Two more from Stone Brewing of San Diego: Double Bastard Ale and Smoked Porter. A couple of months ago, I reviewed Arrogant Bastard here and Ruination IPA here.
The Double Bastard poured deep tea in colour with a beige head. It has the richness of Arrogant Bastard simplictor with something more of the hop whallop of Ruination. It is hot with massive malty flavours of tobacco, leather ballglove, apple butter and fig. Heavy body. At 10% alcohol it ought to whallop but it is a well blanketed bat that strikes. Comfort then good night. Here is what the advocation is saying.
The Smoked Porter was deep garnet, its rich smokiness not overwhelming and not really much in the finish. Below the molassesy deep malt there was some surprisingly fresh grape juiciness, then cola, then dates all laced with the reek. At 5.9% is is one of the more modest Stone brews. Not one of the BA’ers has a bad word to say about it. I think I had a pint of this on tap when I was in Vancouver in 1998 at The Whip, one of the nation’s finer spots, with my pal Robyn on a Saturday afternoon before we retired to Granville Island Market for rhubarb pie. Maybe these happy happy men who teach a beer class at UBC are occassional Whiperonians.
Upon being wakened by herself, I was told that my father, both my brothers and my son were all snoozing this afternoon at various locations throughout the clan’s compound catching up from the rigours of train travel and watching fitba on the TV over mugs of tea. Were every afternoon so well spent. Once my auntie, over from the homeland, rose from a nap at the cottage and pronounced upon joining the rest that, if the Olympics allowed for it, she could sleep for Scotland. Know your strengths, I say.
I read this morning about what George W. Bush said about lawsuits and the need to cut back on awards being ordered in personal injury cases:
“The costs of frivolous lawsuits in some cases make it prohibitively expensive for a small business to stay in business or for a doctor to practice medicine, in which case it means the health care costs of a job provider or job creator is escalating,” Bush said. Bush spoke at a two-day White House economic conference, reiterating his oft-stated plea for Congress to impose caps on legal awards. “Justice ought to be fair,” the president said. “Those who have been hurt ought to have their day in court. But a judicial system run amok is one that makes it really hard for small businesses to stay in business.”
What a nut, I thought as I always do as a knee-jerk, me being a mere pawn caught between the propagandist intercessions of broadcast news and talk radio. But then I realized on this point he is just being a good Canadian. The majority of the Supreme Court of Canada in the case Ratych v. Bloomer,  1 S.C.R. 940 found the following:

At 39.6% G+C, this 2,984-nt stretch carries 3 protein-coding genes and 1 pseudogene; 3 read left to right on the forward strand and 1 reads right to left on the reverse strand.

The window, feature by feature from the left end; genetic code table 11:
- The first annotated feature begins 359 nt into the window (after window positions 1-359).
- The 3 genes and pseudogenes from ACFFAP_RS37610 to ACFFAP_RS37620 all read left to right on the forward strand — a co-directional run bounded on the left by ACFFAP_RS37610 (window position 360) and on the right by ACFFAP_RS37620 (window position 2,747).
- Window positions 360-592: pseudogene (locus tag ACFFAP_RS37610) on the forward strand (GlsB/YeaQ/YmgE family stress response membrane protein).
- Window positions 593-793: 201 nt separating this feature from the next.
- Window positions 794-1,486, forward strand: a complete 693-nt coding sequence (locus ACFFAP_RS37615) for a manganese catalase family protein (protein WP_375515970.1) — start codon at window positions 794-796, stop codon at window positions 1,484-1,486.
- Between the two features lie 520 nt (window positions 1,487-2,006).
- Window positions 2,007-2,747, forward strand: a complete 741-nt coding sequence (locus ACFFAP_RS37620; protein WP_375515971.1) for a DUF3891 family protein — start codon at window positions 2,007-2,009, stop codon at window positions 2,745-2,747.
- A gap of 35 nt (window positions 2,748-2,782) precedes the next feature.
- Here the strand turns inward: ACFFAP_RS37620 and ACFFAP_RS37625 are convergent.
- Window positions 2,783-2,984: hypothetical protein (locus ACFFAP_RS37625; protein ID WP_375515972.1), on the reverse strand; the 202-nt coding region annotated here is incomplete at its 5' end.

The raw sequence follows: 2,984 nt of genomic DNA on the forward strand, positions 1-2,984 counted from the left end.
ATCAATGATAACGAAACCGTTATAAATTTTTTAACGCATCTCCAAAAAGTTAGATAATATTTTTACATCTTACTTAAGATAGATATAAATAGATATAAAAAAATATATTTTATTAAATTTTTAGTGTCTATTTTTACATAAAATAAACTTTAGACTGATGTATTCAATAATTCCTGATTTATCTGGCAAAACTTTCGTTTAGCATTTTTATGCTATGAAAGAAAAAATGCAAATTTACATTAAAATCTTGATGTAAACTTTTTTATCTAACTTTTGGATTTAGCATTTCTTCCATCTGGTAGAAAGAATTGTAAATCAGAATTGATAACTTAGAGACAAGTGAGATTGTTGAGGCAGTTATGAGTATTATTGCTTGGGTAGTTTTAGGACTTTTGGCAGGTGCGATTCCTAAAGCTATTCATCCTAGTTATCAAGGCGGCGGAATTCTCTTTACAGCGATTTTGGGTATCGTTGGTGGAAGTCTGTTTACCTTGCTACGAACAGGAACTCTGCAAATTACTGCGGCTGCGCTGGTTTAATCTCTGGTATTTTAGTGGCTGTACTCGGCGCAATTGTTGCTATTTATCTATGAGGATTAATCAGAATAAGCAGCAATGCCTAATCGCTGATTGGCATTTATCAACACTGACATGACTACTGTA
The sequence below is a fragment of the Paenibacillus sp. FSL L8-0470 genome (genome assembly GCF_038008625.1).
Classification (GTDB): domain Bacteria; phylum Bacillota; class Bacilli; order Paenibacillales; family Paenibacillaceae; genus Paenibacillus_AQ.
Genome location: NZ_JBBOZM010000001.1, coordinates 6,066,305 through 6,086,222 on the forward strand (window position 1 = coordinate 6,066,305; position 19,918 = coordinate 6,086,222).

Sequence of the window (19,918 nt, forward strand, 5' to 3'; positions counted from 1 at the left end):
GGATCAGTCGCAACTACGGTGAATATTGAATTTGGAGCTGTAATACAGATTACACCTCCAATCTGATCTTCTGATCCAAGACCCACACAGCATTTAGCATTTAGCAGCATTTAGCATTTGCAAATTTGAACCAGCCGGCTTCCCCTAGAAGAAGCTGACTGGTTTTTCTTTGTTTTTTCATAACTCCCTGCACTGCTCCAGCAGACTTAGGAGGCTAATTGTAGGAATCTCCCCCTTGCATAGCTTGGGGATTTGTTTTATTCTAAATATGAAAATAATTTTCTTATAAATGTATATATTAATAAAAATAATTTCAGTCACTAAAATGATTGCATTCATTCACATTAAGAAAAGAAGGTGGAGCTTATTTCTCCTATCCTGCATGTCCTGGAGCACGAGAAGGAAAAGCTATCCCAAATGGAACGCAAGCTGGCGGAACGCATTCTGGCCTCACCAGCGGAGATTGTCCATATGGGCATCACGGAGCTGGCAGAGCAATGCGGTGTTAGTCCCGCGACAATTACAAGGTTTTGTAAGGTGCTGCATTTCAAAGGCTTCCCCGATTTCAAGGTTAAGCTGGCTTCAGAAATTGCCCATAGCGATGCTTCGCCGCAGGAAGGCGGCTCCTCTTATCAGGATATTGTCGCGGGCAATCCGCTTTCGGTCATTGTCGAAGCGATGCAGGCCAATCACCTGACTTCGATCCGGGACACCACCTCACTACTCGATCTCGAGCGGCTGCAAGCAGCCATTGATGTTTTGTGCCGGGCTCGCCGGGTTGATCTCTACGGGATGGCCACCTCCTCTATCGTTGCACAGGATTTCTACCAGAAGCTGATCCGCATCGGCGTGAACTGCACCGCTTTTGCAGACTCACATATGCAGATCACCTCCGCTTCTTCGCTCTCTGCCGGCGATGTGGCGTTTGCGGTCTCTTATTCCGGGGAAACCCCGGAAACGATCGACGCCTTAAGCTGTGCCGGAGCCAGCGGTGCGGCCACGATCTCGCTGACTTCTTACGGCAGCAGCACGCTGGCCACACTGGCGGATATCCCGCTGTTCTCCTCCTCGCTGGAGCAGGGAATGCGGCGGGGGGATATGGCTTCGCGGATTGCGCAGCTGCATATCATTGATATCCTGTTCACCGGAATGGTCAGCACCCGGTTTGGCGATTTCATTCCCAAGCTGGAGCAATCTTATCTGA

It is a fundamental principle of tort law that an injured person should be compensated for the full amount of his loss, but no more. This is implicit in the principles governing the recovery of damages for personal injury set forth by this Court in the trilogy of Andrews v. Grand & Toy Alberta Ltd.,  2 S.C.R. 229, Thornton v. Prince George School Board,  2 S.C.R. 267, and Arnold v. Teno,  2 S.C.R. 287. In the trilogy this Court affirmed that the purpose of awarding damages in tort is to put the injured person in the same position as he or she would have been in had the tort not been committed, in so far as money can do so. The plaintiff is to be given damages for the full measure of his loss as best that can be calculated. But he is not entitled to turn an injury into a windfall. In each case the task of the Court is to determine as nearly as possible the plaintiff’s actual loss. With respect to non-pecuniary damages, the task is necessarily imprecise, and resort must often be had to conventional figures. But where pecuniary damages are at issue, it is the actual pecuniary loss sustained by the plaintiff which governs the amount of the award. The functional rational for the award of damages adopted in the trilogy of Andrews, Thornton and Teno underlines the necessity of using the plaintiff’s actual loss as the basis of his or her damages. The award is justified, not because it is appropriate to punish the defendant or enrich the plaintiff, but because it will serve the purpose or function of restoring the plaintiff as nearly as possible to his pre-accident state or alternatively, where this cannot be done, providing substitutes for what he has lost.
All the US wants is something we have which is not water or mile after mile of untouched woods. Prudence and common sense.